"Now in its fourth edition, this book has taught SQL to over a quarter million English speaking users, and has been translated into over a dozen other languages too" -- this boast appears to be confirmed by the book's high position in the Amazon best seller list. Listen to the audio review. Read a review of Forta's T-SQL book.
      ... Here is what we wrote about an earlier edition in 2003 ...
      There are big gaps (for example I saw nothing about EXISTS or GRANT), the language is pre-SQL-99 (for example "ORDER BY 2,3" is okay), syntax can be vendor-specific (for example the use of "+" for concatenation), the text can be vague (for example the definition for "primary key" would be true for "unique key" too). Of course, Forta's design goal was to make the book tiny, so I can't fault him for missing things. If you're new and really can't spend more than 10 minutes (per chapter), this book is written for you. Read Shaun Smith's review.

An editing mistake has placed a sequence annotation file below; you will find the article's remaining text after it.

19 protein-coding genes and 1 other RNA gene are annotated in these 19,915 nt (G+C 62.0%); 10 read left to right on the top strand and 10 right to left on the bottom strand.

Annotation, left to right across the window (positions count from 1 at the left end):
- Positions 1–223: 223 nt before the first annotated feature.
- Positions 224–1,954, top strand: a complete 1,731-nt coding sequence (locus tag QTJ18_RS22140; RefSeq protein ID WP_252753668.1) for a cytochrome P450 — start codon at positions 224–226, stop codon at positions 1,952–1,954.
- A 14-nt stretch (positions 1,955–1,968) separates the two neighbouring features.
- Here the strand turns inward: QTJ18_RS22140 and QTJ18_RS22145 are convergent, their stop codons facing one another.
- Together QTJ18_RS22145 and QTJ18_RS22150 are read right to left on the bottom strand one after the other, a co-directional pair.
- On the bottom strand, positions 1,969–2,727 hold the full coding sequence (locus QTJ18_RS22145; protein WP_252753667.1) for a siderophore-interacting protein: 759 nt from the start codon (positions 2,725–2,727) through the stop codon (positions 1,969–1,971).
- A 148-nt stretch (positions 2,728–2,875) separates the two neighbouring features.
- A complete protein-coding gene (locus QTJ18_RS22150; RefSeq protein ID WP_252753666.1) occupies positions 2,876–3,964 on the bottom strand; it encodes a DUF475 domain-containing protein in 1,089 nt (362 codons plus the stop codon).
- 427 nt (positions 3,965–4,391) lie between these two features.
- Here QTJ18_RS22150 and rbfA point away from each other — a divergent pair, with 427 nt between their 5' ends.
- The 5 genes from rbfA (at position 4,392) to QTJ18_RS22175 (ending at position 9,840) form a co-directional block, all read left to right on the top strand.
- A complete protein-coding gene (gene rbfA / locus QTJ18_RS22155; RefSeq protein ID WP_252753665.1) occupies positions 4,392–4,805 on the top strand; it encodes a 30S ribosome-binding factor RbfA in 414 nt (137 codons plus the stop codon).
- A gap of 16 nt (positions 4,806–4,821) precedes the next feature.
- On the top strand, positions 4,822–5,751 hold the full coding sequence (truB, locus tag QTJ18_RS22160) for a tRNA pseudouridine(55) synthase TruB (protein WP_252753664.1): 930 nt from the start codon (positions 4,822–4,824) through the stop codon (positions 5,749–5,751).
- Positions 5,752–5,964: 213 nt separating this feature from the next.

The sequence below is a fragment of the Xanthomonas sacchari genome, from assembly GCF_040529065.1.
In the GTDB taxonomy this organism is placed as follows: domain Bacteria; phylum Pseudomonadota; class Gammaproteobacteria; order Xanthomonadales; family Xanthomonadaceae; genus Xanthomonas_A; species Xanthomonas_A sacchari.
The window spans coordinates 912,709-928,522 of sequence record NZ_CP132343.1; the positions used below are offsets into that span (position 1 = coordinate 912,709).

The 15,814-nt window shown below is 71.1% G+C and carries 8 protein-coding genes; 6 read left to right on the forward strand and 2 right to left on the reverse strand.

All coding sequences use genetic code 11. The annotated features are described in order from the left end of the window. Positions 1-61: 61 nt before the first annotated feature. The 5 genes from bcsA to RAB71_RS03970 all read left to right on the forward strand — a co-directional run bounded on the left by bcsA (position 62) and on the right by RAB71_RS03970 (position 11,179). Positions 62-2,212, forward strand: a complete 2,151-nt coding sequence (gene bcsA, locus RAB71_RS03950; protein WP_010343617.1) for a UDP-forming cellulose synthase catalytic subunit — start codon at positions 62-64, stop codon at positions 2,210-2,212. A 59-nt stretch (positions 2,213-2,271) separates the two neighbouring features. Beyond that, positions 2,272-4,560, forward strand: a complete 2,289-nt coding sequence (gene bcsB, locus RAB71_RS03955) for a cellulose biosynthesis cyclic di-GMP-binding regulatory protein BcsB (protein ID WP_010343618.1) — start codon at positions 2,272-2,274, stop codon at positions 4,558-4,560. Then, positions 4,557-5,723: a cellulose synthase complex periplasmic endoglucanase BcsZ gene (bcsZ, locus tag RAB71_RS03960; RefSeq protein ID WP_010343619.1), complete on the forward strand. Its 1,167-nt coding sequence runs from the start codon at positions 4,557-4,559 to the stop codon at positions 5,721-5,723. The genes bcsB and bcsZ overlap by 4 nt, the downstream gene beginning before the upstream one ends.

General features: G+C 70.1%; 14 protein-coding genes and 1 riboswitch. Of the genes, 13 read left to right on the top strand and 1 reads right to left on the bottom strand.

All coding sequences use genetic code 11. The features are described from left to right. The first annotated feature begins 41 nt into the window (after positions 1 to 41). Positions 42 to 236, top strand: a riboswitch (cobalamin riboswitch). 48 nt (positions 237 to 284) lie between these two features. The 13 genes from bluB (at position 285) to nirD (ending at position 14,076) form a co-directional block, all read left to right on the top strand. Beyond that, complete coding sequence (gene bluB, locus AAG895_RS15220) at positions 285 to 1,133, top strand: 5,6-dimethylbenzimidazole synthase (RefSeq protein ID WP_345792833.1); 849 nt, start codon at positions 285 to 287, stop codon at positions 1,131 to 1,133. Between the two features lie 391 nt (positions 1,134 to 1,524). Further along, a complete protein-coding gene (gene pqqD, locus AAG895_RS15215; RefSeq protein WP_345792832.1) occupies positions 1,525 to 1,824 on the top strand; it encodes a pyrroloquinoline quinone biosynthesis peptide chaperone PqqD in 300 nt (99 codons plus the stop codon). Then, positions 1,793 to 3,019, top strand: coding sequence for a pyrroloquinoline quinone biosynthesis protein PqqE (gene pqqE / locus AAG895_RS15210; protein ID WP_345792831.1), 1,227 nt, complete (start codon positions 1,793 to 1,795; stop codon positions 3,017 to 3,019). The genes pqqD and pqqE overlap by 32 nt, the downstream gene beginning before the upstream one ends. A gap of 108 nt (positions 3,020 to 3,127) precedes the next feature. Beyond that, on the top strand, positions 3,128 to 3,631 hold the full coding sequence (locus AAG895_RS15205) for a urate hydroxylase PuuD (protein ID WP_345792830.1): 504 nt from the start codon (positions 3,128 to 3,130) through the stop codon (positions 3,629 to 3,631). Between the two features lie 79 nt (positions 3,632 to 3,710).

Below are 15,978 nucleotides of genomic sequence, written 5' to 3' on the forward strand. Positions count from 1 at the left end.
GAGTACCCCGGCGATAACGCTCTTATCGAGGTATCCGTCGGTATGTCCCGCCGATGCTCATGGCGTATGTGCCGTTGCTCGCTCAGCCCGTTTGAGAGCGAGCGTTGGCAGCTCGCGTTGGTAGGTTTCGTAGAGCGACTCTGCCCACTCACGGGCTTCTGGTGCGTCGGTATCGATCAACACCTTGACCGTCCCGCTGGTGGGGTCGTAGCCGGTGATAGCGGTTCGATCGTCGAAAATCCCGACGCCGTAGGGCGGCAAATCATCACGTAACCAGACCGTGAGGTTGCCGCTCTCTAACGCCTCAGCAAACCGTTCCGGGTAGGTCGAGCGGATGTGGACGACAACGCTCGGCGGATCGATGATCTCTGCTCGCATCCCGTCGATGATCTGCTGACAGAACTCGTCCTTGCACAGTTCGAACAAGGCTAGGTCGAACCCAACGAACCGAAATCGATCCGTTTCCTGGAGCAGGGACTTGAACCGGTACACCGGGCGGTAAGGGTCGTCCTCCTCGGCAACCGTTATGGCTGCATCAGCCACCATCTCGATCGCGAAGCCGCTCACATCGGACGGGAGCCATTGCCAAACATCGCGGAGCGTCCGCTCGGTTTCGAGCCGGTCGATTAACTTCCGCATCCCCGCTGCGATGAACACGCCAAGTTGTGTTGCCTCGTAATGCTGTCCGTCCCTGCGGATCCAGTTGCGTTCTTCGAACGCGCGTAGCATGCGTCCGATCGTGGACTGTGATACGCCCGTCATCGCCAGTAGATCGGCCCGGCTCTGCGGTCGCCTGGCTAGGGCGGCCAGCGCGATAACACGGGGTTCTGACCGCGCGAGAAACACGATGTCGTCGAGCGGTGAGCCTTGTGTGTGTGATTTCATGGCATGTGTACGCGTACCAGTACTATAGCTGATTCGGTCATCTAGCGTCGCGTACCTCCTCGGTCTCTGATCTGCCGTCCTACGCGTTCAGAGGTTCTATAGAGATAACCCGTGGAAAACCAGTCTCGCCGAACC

• SQL in Easy Steps
      Mike McGrath. Easy Steps, June 2012. 4.5 stars.
      Read McColm's review.
    • Joe Celko's Trees and Hierarchies in SQL for Smarties, Second Edition
      Joe Celko. Morgan Kaufmann, February 2012. 4.5 stars.
      Who cares about trees? Skip this, but if you want to make Mr Celko rich, buy Joe Celko's SQL Programming Style instead. It is unlike all the "introduction" and "reference" books on this page, and can supplement any of them. And don't worry about the 2005 date. "Fashion changes, but style endures." -- Coco Chanel.
    • Sams Teach Yourself SQL in 24 Hours (5th Edition)
      Ryan Stephens, Ron Plew, Arie D. Jones. Sams, May 2011. 4.5 stars.